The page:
Free, publicly-accessible full text available February 1, 2023
  3. Abstract UBE3A is an E3 ubiquitin ligase encoded by the neurally imprinted UBE3A gene. The abundance and subcellular distribution of UBE3A has been the topic of many previous studies as its dosage and localization has been linked to neurodevelopmental disorders including Autism, Dup15q syndrome, and Angelman syndrome. While commercially available antibodies have been widely employed to determine UBE3A localization, an extensive analysis and comparison of the performance of different UBE3A antibodies has not been conducted. Here we evaluated the specificities of seven commercial UBE3A antibodies in two of the major experimental models used in UBE3A research, mouse and human pluripotentmore »stem cell-derived neural cells and tissues. We tested these antibodies in their two most common assays, immunofluorescence and western blot. In addition, we also assessed the ability of these antibodies to capture dynamic spatiotemporal changes of UBE3A by utilizing human cerebral organoid models. Our results reveal that among the seven antibodies tested, three antibodies demonstrated substantial nonspecific immunoreactivity. While four antibodies show specific localization patterns in both mouse brain sections and human cerebral organoids, these antibodies varied significantly in background signals and staining patterns in undifferentiated human pluripotent stem cells.« less
    Free, publicly-accessible full text available December 1, 2022
  4. Free, publicly-accessible full text available November 1, 2022
  5. Free, publicly-accessible full text available October 1, 2022
  6. Abstract. Computational modeling occupies a unique niche in Earth and environmental sciences. Models serve not just as scientific technology and infrastructure but also as digital containers of the scientific community's understanding of the natural world. As this understanding improves, so too must the associated software. This dual nature – models as both infrastructure and hypotheses – means that modeling software must be designed to evolve continually as geoscientific knowledge itself evolves. Here we describe design principles, protocols, and tools developed by the Community Surface Dynamics Modeling System (CSDMS) to promote a flexible, interoperable, and ever-improving research software ecosystem. These includemore »a community repository for model sharing and metadata, interface and ontology standards for model interoperability, language-bridging tools, a modular programming library for model construction, modular software components for data access, and a Python-based execution and model-coupling framework. Methods of community support and engagement that help create a community-centered software ecosystem are also discussed.« less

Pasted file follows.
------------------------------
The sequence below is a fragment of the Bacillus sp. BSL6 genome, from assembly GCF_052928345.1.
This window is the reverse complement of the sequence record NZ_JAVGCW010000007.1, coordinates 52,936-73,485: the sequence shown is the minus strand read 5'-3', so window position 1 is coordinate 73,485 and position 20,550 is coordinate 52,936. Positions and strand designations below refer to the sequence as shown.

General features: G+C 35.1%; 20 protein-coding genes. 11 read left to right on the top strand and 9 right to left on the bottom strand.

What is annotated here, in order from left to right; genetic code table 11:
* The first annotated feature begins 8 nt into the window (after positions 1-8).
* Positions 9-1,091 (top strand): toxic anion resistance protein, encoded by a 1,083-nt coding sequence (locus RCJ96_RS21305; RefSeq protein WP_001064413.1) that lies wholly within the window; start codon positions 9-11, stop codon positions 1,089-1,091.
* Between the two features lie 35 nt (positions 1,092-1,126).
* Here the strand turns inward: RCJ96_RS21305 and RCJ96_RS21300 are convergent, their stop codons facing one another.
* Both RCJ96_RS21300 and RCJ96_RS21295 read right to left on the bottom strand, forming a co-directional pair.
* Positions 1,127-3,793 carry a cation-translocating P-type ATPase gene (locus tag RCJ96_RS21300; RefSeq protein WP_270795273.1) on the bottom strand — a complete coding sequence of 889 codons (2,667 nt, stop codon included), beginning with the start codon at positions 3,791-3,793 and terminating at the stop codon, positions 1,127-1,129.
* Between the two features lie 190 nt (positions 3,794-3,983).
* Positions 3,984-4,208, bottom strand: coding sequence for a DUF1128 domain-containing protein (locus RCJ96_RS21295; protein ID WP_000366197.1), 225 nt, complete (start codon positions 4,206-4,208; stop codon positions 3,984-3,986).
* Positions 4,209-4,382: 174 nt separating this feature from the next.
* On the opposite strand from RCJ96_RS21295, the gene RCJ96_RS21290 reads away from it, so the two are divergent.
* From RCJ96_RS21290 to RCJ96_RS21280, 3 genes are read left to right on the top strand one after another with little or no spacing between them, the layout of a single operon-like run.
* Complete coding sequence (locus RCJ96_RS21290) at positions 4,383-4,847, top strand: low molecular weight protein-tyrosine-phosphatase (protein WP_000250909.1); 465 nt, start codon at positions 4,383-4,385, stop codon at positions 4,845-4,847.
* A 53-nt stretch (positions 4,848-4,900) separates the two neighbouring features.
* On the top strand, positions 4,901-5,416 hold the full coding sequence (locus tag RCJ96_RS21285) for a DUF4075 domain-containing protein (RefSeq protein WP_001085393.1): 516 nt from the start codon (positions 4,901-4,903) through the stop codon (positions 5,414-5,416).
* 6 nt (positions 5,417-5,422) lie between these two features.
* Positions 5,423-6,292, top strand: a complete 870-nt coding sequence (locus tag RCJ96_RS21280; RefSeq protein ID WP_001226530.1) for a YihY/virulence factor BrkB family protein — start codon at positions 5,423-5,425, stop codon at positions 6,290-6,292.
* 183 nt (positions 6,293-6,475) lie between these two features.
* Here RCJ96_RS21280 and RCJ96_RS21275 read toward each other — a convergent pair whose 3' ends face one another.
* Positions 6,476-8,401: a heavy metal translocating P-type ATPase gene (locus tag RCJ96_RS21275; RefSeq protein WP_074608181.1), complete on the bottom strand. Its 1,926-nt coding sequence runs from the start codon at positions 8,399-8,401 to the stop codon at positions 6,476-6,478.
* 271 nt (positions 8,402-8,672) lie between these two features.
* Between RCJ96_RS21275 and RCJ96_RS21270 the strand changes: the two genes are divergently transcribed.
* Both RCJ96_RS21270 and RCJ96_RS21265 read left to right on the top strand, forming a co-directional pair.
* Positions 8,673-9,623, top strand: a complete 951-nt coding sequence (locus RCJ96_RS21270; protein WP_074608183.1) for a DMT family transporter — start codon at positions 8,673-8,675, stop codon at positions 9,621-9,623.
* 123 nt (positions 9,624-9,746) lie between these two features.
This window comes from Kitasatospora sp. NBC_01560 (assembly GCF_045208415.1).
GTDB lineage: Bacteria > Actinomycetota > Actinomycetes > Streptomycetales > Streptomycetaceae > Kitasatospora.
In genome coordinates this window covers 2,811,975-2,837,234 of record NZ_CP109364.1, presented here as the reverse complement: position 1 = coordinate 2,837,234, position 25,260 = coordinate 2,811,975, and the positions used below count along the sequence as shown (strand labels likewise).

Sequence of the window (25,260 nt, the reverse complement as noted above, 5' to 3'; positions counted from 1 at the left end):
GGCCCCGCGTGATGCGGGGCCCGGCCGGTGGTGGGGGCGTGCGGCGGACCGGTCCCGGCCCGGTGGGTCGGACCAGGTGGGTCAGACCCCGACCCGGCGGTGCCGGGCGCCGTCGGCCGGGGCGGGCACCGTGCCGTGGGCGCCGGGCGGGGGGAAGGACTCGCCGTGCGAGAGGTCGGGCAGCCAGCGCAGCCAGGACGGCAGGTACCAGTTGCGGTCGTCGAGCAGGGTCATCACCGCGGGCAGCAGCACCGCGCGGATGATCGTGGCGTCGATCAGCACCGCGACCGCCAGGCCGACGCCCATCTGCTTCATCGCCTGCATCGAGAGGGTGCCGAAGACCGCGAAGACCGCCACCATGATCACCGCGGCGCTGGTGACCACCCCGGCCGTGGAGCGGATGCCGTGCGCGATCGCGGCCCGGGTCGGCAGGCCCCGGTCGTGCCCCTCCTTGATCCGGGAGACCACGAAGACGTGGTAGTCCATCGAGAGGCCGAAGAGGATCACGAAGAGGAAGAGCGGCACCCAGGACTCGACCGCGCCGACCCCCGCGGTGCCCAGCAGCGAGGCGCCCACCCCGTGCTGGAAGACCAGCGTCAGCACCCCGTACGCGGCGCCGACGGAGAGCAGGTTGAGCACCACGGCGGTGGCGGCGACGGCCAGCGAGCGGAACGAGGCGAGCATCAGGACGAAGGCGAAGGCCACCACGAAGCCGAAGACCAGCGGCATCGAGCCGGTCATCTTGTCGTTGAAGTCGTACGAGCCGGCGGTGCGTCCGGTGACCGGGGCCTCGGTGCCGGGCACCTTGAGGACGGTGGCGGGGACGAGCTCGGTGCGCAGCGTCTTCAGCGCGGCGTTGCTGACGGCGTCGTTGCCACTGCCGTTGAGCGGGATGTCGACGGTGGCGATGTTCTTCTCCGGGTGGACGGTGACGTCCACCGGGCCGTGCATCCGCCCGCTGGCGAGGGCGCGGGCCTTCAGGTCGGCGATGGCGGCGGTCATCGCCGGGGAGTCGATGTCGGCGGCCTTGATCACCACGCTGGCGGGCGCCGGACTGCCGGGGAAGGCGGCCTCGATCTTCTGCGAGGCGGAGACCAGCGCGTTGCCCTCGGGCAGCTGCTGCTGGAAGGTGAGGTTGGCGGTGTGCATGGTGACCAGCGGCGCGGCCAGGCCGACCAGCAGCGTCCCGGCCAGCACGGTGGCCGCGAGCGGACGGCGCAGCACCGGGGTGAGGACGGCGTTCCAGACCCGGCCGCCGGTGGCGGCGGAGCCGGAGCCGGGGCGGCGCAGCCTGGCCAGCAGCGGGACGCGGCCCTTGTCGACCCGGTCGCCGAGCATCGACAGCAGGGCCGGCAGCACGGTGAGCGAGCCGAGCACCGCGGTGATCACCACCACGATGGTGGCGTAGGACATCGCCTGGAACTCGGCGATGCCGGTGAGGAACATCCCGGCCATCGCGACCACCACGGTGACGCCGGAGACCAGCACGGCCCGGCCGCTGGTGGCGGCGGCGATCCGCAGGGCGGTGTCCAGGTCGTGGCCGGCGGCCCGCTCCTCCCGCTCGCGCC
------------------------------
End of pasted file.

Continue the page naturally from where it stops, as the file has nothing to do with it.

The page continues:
Free, publicly-accessible full text available January 1, 2023
  7. Rivers originating in High Mountain Asia are crucial lifelines for one-third of the world’s population. These fragile headwaters are now experiencing amplified climate change, glacier melt, and permafrost thaw. Observational data from 28 headwater basins demonstrate substantial increases in both annual runoff and annual sediment fluxes across the past six decades. The increases are accelerating from the mid-1990s in response to a warmer and wetter climate. The total sediment flux from High Mountain Asia is projected to more than double by 2050 under an extreme climate change scenario. These findings have far-reaching implications for the region’s hydropower, food, and environmentalmore »security.« less
    Free, publicly-accessible full text available October 29, 2022
  8. Free, publicly-accessible full text available October 1, 2022